Caring for Boots & Feet

August 17, 2016

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My work requires me to walk a lot. Usually under the most demanding terrain and under all weather conditions. Hence boot knowledge is jugular.

I’ve noticed many people don’t really know how to care for their boots – this could be one reason why they’re always buying boots and suffer from 1,001 foot injuries…that’s certainly a very expensive proposition as professional work boots can easily set one back by four figures!

So this is my basic guide how to care for boots so that they will last you a lifetime and be kind to your feet.

(1) Always apply ONLY Dubbin on your boots. Dubbin is to moisturize and waterproof the leather. Shoe polish i.e Kiwi should not be confused with Dubbin – the former is primarily used to dress shoes and make them shiny and pretty. Unfortunately shoe polish offers zero protection from rough use and the elements.

Dubbin is purely functional, it is not beautiful as it dulls leather.

Usually I clean my boots thoroughly with soap, water and a brush and dry it in the shade for at least three days before an application of Dubbin.

Personally, I prefer to apply Dubbin with an old toothbrush in slow circular motions to get right down to the crannies of the welts – this is the most vulnerable part of the boot construction. I never brush off the Dubbin and usually just leave it as it is.

During the dry season. I will dub once every two months. In the rainy season every month. On every occasion, I use soap, water and bristle brush to remove previous dubbin coat.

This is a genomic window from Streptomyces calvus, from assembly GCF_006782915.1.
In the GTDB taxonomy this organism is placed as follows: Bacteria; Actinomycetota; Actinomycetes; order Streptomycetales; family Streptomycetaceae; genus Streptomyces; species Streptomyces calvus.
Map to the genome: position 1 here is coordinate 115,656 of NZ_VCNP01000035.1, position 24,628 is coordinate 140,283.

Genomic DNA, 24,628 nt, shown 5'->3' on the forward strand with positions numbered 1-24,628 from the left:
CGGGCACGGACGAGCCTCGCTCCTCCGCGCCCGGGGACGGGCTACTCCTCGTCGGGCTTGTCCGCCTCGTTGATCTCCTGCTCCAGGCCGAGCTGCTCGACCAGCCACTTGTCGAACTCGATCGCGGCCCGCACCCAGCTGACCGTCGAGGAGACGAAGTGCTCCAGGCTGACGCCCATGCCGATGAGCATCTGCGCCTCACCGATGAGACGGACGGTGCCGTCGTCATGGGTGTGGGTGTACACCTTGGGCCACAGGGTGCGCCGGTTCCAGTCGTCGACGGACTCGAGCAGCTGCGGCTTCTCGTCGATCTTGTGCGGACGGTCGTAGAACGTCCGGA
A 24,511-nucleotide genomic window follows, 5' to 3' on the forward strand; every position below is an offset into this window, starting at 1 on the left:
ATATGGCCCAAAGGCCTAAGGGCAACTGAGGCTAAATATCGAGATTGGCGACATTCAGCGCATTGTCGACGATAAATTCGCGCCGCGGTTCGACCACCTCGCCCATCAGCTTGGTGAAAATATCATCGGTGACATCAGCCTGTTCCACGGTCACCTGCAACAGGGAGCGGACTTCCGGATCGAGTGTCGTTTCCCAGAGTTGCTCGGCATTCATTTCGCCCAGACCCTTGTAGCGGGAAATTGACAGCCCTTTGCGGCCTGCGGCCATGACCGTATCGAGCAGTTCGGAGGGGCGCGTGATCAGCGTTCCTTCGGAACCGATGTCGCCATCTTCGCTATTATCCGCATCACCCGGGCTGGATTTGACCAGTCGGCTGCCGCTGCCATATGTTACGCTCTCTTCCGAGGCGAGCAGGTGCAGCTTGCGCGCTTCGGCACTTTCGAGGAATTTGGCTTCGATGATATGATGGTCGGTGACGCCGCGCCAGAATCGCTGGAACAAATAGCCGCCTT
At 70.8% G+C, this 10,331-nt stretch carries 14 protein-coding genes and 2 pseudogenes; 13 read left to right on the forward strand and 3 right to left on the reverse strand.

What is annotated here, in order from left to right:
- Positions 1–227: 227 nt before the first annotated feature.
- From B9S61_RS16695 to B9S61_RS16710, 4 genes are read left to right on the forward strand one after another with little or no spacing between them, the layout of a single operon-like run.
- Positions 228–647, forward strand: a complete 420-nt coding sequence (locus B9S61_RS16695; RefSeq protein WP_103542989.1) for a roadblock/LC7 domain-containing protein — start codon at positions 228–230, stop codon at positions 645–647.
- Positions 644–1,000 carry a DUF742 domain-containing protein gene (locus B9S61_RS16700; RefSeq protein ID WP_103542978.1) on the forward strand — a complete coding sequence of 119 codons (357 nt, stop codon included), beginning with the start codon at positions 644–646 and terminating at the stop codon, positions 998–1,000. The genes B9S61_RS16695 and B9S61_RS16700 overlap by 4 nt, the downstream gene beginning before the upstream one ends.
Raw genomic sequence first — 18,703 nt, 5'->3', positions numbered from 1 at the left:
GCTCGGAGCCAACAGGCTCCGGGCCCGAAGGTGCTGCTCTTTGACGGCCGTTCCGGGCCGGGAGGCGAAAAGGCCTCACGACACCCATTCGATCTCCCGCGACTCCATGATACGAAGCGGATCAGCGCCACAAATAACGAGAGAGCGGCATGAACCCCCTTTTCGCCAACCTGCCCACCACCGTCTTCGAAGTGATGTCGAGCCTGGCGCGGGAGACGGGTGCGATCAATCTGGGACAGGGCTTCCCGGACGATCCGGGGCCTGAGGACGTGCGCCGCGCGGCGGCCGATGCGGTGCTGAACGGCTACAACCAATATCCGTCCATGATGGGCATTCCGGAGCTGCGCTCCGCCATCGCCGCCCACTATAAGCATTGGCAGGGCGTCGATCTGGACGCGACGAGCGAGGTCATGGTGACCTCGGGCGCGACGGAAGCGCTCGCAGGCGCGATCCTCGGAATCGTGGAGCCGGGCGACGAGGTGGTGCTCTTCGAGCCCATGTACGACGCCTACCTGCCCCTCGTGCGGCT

(2) Before the rainy season. I make it a point to varnish all the metal fittings such as the eyelets with clear nail polish – I find this prevents rusting that’s usually responsible for laces breaking unexpectedly, due to burring and sharp edges.

In deep jungle hikes. I will replace my day laces with Rhino laces – these are indestructible military spec laces, but since they tend to be rather stiff, they do interfere with comfort.

(3) At the end of a work day. I never just take off my boots and stuff my socks into them. Very common big mistake. Usually I air my boots under a fan thru the night and loosen the laces so as to enable the leather to breathe…remember leather is just skin…it needs to ventilate.

If they’re wet or even slightly damp.

I never ever wear them the following day – as damp boots stretches the leather out of shape resulting in thinning and eventually tearing or splitting.

The most reliable way to destroy boots.

When my boots are damp. I let them rest and rotate them with a fresh pair. I NEVER wear wet or damp boots….never!

(4) lastly, learn how to adjust your shoelaces to the terrain to avoid blisters, calluses and foot complications such as jungle rot and trench foot – this is frequently the most disregarded skill set in boot school. The general rule of thumb is when walking on uneven and unstable terrain i.e loose gravel – tighten the ankle straps to prevent lateral feet movement. When descending from a steep incline, tighten the laces around the toe box to narrow the vamp to prevent your back heel from sliding forward.

Above all care of your feet to ensure they’re healthy and injury free.

Keep walking!

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